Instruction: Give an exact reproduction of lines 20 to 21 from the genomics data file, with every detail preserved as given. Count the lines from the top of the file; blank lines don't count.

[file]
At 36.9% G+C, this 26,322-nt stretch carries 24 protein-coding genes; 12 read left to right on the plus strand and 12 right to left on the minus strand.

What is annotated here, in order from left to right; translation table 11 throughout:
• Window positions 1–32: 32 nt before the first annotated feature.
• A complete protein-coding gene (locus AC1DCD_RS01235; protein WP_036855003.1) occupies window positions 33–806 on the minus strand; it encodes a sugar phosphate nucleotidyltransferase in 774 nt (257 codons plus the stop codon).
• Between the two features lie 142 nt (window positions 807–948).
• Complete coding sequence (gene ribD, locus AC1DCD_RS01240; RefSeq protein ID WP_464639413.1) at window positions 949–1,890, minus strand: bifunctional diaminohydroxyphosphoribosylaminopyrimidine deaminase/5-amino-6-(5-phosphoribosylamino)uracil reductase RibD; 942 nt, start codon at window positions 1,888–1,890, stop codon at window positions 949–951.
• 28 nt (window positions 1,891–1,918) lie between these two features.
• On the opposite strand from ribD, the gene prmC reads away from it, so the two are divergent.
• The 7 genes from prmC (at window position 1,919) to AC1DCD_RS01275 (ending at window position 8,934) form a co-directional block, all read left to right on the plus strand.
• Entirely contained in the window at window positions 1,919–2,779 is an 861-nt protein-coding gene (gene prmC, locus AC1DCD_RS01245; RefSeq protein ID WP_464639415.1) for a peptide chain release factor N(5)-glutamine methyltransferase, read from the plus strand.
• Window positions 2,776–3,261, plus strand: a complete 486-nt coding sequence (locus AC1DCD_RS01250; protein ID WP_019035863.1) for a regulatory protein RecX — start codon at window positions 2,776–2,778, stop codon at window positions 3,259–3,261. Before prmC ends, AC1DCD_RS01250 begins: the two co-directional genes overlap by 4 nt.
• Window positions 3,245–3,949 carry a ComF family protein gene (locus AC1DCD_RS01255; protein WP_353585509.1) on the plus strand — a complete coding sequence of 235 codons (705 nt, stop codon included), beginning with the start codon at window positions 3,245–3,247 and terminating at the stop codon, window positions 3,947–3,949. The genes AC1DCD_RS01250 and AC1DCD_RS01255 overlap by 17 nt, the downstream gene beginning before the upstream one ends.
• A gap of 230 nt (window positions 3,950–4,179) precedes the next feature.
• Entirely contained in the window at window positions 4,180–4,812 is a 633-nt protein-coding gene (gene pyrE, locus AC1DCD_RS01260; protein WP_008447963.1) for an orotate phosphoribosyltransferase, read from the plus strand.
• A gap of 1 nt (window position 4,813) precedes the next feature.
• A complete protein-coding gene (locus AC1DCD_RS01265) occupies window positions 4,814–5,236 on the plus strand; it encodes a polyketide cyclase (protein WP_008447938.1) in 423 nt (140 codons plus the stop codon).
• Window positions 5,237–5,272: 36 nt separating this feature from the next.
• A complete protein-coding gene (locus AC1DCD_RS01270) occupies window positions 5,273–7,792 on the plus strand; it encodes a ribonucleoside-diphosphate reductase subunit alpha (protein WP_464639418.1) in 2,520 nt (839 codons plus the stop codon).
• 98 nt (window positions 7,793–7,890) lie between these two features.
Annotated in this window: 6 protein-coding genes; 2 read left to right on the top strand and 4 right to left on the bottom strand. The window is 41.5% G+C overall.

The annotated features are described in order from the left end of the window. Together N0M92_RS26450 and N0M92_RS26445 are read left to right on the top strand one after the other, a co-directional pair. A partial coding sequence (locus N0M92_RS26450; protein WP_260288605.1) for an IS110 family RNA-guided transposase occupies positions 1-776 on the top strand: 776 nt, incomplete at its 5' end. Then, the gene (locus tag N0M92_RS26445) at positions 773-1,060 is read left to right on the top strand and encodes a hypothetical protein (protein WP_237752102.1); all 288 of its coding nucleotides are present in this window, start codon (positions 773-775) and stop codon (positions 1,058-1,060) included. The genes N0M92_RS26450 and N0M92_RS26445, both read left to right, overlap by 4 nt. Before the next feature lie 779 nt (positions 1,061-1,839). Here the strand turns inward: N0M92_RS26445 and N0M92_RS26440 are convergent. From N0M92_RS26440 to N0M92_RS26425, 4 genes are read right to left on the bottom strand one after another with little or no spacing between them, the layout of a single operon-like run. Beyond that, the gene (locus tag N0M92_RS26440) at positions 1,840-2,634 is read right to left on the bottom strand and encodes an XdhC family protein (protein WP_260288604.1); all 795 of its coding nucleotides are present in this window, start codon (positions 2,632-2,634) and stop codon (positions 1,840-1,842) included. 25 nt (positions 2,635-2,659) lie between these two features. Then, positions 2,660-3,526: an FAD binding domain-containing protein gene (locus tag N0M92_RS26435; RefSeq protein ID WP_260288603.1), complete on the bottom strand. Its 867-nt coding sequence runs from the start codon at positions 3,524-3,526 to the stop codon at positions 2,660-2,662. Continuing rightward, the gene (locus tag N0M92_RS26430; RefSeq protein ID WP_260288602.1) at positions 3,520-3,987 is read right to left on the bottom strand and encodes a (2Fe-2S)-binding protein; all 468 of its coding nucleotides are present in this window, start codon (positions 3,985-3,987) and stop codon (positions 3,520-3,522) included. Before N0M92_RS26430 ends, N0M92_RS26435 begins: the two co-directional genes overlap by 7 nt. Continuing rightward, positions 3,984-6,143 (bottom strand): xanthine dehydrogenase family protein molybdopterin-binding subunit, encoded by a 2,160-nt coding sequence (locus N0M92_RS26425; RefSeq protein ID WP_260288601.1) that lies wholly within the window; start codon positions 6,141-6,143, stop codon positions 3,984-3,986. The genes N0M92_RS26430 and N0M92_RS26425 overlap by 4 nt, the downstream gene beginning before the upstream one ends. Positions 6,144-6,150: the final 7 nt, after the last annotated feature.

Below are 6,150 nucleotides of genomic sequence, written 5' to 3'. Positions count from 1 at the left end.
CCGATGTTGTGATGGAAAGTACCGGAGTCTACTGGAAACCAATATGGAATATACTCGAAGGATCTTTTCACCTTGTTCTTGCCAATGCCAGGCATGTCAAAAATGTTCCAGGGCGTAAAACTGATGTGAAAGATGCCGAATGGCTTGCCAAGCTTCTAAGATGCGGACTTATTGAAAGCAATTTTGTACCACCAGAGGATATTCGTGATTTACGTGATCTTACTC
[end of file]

Annotated in this window: 6 protein-coding genes; 2 read left to right on the top strand and 4 right to left on the bottom strand. The window is 41.5% G+C overall.

The annotated features are described in order from the left end of the window. Together N0M92_RS26450 and N0M92_RS26445 are read left to right on the top strand one after the other, a co-directional pair. A partial coding sequence (locus N0M92_RS26450; protein WP_260288605.1) for an IS110 family RNA-guided transposase occupies positions 1-776 on the top strand: 776 nt, incomplete at its 5' end. Then, the gene (locus tag N0M92_RS26445) at positions 773-1,060 is read left to right on the top strand and encodes a hypothetical protein (protein WP_237752102.1); all 288 of its coding nucleotides are present in this window, start codon (positions 773-775) and stop codon (positions 1,058-1,060) included. The genes N0M92_RS26450 and N0M92_RS26445, both read left to right, overlap by 4 nt. Before the next feature lie 779 nt (positions 1,061-1,839). Here the strand turns inward: N0M92_RS26445 and N0M92_RS26440 are convergent. From N0M92_RS26440 to N0M92_RS26425, 4 genes are read right to left on the bottom strand one after another with little or no spacing between them, the layout of a single operon-like run. Beyond that, the gene (locus tag N0M92_RS26440) at positions 1,840-2,634 is read right to left on the bottom strand and encodes an XdhC family protein (protein WP_260288604.1); all 795 of its coding nucleotides are present in this window, start codon (positions 2,632-2,634) and stop codon (positions 1,840-1,842) included. 25 nt (positions 2,635-2,659) lie between these two features. Then, positions 2,660-3,526: an FAD binding domain-containing protein gene (locus tag N0M92_RS26435; RefSeq protein ID WP_260288603.1), complete on the bottom strand. Its 867-nt coding sequence runs from the start codon at positions 3,524-3,526 to the stop codon at positions 2,660-2,662. Continuing rightward, the gene (locus tag N0M92_RS26430; RefSeq protein ID WP_260288602.1) at positions 3,520-3,987 is read right to left on the bottom strand and encodes a (2Fe-2S)-binding protein; all 468 of its coding nucleotides are present in this window, start codon (positions 3,985-3,987) and stop codon (positions 3,520-3,522) included. Before N0M92_RS26430 ends, N0M92_RS26435 begins: the two co-directional genes overlap by 7 nt. Continuing rightward, positions 3,984-6,143 (bottom strand): xanthine dehydrogenase family protein molybdopterin-binding subunit, encoded by a 2,160-nt coding sequence (locus N0M92_RS26425; RefSeq protein ID WP_260288601.1) that lies wholly within the window; start codon positions 6,141-6,143, stop codon positions 3,984-3,986. The genes N0M92_RS26430 and N0M92_RS26425 overlap by 4 nt, the downstream gene beginning before the upstream one ends. Positions 6,144-6,150: the final 7 nt, after the last annotated feature.